Better Living Through Chemistry? Vaccine Resistance and Illness

Vaccines effectively prevent many infectious diseases, but they also exert powerful selection pressure on microbes, and evolving vaccine resistance suggests that it may be time to alter our strategy from biological whack-a-mole to chess.

  • Vaccine vial
    Vaccines help our adaptive immune system recognize viral invaders before they can make us feel ill, but they also represent significant selection pressure, forcing the virus to evolve or die.
    Photo by Fotolia/singburi
  • Unnatural Selection
    Environmental toxicologist Emily Monosson investigates the effect our use of industrial chemicals has had on the very populations we tried to eradicate in "Unnatural Selection," including increased vaccine resistance in viruses, pesticide resistance in plants, and even genetic markers of environmental stresses in human DNA.
    Cover courtesy Island Press

  • Vaccine vial
  • Unnatural Selection

In Unnatural Selection, Emily Monosson shows how our drugs, pesticides, and pollution are exerting intense selection pressure on all manner of species. She examines the species that we are actively trying to beat back, from agricultural pests to life-threatening bacteria, and those that are collateral damage—creatures struggling to adapt to a polluted world. Eye-opening and more than a little bit disturbing, Unnatural Selection considers the effect humans have had on the evolution of other organisms and suggests ways we might decrease our evolutionary footprint. The following excerpt is from chapter 2, “Prevention: Searching for a Universal Vaccine.”

How Does the Immune System Exert Selection Pressure?

Our immune system is extraordinary. Like a 3-D printer on steroids, we create antibodies in response to trillions of novel antigens (which, by definition, are substances that elicit an immune response). We are constantly challenged with antigens. I might be shopping at the local Food City in the midst of flu season (and haven’t yet gone for vaccination). As I stand in the checkout line with my milk and orange juice, a shopper coughs. I inhale, and flu virus forced from her lungs enters into mine. My innate immune system kicks into gear. Like Homeland Security this is the system that patrols my body—ready to act against threatening foreign objects no matter flu, pathogenic bacteria, or some other unfamiliar entity. Cells belonging to this system will engulf the offender and release an arsenal of chemical defenses. If it’s a viral infection, “natural killer cells” will arrive, creating a sort of firebreak by causing cell death. I may run a fever and drop into bed with muscle pain. This collateral damage is the cost of nonspecific defense, but it buys my body time to initiate a more specialized response by way of the adaptive immune system.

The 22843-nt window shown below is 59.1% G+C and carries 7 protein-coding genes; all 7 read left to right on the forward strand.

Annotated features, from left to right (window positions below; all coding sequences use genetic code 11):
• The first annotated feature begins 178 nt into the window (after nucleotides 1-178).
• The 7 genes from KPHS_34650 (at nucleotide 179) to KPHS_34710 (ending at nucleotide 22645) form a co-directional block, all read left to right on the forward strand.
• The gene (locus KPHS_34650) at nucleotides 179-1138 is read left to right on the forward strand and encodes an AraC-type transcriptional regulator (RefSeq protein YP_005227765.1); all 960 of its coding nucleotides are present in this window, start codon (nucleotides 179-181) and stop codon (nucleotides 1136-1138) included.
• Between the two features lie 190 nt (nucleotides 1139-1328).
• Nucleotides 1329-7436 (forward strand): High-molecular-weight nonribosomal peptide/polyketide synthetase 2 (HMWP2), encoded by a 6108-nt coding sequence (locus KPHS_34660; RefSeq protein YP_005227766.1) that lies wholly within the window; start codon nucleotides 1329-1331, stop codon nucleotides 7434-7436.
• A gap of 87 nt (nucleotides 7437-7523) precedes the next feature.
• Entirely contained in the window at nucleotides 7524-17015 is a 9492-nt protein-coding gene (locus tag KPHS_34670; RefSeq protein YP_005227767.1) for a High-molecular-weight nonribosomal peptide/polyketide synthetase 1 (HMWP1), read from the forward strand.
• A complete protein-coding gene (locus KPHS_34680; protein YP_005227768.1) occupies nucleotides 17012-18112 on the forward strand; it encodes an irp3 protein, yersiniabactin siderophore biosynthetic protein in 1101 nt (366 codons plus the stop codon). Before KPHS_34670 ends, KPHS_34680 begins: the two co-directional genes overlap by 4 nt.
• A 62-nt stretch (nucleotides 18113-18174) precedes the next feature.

Most of us are familiar with antibodies produced by the adaptive immune system, but it also produces “killer cells.” Both are exquisitely specific for antigen. Each cell of this adaptive system is recruited from a huge storehouse of immune cells just waiting to be selected—much as I imagine Amazon or Netflix warehouses carry an unimaginable array of books or movies. When we come into the world we are equipped with a universe of immune cells bearing receptors formed through a process of genetic recombination. Some of these are called B cells. These are the cells that make antibodies. When B cells interact with antigen they become activated and undergo a process of mutation and selection. Those producing antibodies that best fit the pathogen (in this case the flu) survive—a sort of Hunger Games for immune cells. Most will produce ineffective antibodies. Some produce antibodies against our own antigens—not a good thing—and those die early in the process. The cells that produce the most-effective antibodies are cloned. The process continues, ratcheting up the specificity and refining the antibody. It can be a week or two before the adaptive immune system is fully effective—which means that sometimes viruses evolve the means to escape immunity; or that we may be feeling the effects of infection for a while before the system kicks in. It’s a lot of work but well worth the effort. Once exposed, the adaptive system provides us with immune memory. Long after the offending pathogen is gone, whether bacterial or viral, a set of immune cells will circulate, acting as sentries and responding far more rapidly, days rather than weeks, should the same, or similar, invader come knocking again.